Often when we think about the Arab countries we think that all the news regarding women is negative. I disagree with this trend of thinking. There is a lot going on in the Arab world that is positive regarding women’s advancement and achievements. I would like to highlight some of these achievements.
In Jordan, for example, the well established non governmental organization, INJAZ which is led by Jordanian women and which has as a mission to inspire and prepare youth to become productive members within their society and accelerate the development of the national economy, has successfully reached 700,000 beneficiaries across Jordan. INJAZ accomplished this result with the help of its network of dedicated volunteers and partners from the private and public sectors, and in full coordination with the Ministry of Education and King Abdullah II Fund for Development.
In Lebanon, the International Finance Corporation (IFC) a member of the World Bank is working with the BLC Bank in Lebanon to improve access to finance and support the growth of women-owned businesses in Lebanon. With IFC support, BLC Bank launched the Women’s Empowerment Initiative, offering a range of services tailored to women-owned businesses. This initiative makes it easier for these businesses to access the capital they need to expand, creating jobs and spurring economic development in Lebanon. Maurice Sehnaoui, the chairman and general manager of BLC bank said: “Initiatives like these are key to changing attitudes about the role of women in society. At the same time, we are also demonstrating that there is a considerable commercial advantage in providing women with concrete means to access financing for their businesses.” In addition to new financial services, the BLC bank launched the Women’s Empowerment Initiative that provides non-financial services critical to supporting the growth of women-owned businesses. In this context, BLC also launched a website dedicated to female entrepreneurs that allows them to exchange ideas and combine forces to tackle professional challenges.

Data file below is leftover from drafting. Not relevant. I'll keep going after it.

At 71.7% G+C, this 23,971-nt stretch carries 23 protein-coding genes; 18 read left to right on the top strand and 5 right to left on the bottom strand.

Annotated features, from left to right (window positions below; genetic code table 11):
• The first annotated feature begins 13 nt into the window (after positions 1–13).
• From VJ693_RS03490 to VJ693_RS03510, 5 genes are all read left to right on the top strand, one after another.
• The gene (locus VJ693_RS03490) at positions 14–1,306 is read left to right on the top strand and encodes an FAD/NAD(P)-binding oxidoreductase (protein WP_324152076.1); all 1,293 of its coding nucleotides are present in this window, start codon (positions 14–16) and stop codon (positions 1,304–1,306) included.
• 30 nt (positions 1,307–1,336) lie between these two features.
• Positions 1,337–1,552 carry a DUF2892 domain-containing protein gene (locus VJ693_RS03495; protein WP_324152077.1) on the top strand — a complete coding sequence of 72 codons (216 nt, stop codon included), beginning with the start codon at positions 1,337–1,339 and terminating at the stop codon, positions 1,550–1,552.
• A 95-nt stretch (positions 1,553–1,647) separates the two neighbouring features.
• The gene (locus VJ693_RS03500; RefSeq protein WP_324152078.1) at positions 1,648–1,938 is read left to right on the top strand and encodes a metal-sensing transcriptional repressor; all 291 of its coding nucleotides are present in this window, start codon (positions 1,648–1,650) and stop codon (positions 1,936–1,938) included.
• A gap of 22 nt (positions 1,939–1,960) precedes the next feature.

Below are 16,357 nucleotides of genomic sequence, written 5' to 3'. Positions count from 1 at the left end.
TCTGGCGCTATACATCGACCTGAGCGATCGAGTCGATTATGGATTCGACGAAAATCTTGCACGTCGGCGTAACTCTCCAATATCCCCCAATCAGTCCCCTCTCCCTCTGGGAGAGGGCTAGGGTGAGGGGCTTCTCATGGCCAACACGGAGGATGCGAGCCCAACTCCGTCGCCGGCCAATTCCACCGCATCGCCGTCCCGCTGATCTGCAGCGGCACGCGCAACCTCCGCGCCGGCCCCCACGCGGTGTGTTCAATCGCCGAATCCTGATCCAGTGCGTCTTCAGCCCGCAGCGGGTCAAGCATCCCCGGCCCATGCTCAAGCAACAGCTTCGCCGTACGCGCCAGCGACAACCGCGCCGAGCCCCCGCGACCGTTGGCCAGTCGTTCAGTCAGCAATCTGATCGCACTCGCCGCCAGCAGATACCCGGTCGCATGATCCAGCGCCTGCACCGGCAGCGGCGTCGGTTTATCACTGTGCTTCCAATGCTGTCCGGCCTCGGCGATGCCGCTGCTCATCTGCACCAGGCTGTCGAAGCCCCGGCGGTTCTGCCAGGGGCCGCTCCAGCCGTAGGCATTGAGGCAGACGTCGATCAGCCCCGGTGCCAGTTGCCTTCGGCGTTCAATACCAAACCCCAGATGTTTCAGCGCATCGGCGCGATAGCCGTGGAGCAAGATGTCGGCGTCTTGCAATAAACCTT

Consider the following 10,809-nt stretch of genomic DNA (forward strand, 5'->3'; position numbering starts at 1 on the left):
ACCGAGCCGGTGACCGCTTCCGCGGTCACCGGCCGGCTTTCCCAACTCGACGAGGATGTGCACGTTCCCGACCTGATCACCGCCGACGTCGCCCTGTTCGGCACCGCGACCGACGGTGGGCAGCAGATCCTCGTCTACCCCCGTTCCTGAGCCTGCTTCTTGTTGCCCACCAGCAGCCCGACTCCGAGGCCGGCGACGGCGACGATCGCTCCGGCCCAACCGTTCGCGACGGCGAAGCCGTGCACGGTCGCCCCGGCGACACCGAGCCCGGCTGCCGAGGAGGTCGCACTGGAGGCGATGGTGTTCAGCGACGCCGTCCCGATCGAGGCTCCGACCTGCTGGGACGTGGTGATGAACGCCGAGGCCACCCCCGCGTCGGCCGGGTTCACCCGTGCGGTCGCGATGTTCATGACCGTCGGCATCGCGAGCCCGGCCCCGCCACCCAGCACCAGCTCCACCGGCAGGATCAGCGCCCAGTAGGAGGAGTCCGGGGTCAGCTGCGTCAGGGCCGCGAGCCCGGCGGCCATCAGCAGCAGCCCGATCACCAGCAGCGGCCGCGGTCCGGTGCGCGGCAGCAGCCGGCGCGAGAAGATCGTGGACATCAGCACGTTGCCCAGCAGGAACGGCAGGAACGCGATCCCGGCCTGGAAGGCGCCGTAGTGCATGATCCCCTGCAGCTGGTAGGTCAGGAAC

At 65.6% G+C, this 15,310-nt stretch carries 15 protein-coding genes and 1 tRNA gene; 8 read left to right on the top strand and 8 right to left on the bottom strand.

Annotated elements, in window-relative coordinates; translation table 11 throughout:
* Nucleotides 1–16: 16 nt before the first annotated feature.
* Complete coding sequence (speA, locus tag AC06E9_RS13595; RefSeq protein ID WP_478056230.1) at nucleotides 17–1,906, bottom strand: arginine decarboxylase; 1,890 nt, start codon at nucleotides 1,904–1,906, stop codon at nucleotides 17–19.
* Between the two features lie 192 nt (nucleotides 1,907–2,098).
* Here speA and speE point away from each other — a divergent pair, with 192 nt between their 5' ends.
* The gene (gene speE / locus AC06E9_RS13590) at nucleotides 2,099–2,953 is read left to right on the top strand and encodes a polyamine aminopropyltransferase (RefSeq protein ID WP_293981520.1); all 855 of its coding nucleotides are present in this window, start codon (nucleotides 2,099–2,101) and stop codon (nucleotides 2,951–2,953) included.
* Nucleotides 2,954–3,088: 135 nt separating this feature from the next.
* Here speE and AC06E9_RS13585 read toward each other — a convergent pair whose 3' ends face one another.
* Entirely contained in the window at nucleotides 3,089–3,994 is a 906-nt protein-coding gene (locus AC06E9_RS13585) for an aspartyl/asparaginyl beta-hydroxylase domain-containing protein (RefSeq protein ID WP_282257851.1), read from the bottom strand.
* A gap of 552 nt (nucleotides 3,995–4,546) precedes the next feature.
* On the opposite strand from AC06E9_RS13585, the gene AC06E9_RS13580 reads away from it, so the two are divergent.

In Saudi Arabia, a country where women make up a small percentage of the workforce, a female engineer is showing her male colleagues a thing or two. Wearing a headscarf and science goggles, Jumana Almuzel is a rare sight on the shop floor of Saudi Arabia’s GE gas turbine facility, and is an example of the new change that is taking place. As a matter of fact, she is the only female to work alongside her male counterparts at the energy large Eastern Province plant. “When I came to the shop floor I was working with the men side-by-side, and they were asking me some questions,” said Almuzel, an American-educated mechanical engineer. “We are helping each other, and they can see that I’m capable of understanding the mechanics behind the components that we are working on.” It’s a radical change for a country where gender segregation is the norm, and just one in five women work.
Change is happening in the Saudi Kingdom, and it’s being driven from the very top by King Abdullah himself and the leadership of many ministries. The leaders of Saudi Arabia recognize that there might be an over reliance on the around 8 million expatriate workers in the country, and their new thinking is leading them to possibly educate and facilitate the entrance of Saudi women in the workforce in order to diminish the reliance on foreign employees.
In Bahrain, more women are setting up their own businesses than ever before. According to the latest statistics. Almost 24,000 women now have commercial registrations (CRs) with the Industry and Commerce Ministry, this represents 41% of the total number of CRs registered. These figures were announced during the month of October by INJAZ Bahrain executive director Shaikha Hessa bint Khalifa Al Khalifa.
Despite the extremists in the region and the conflicts they create, initiatives like the ones above is what keeps progress happening, and hope alive.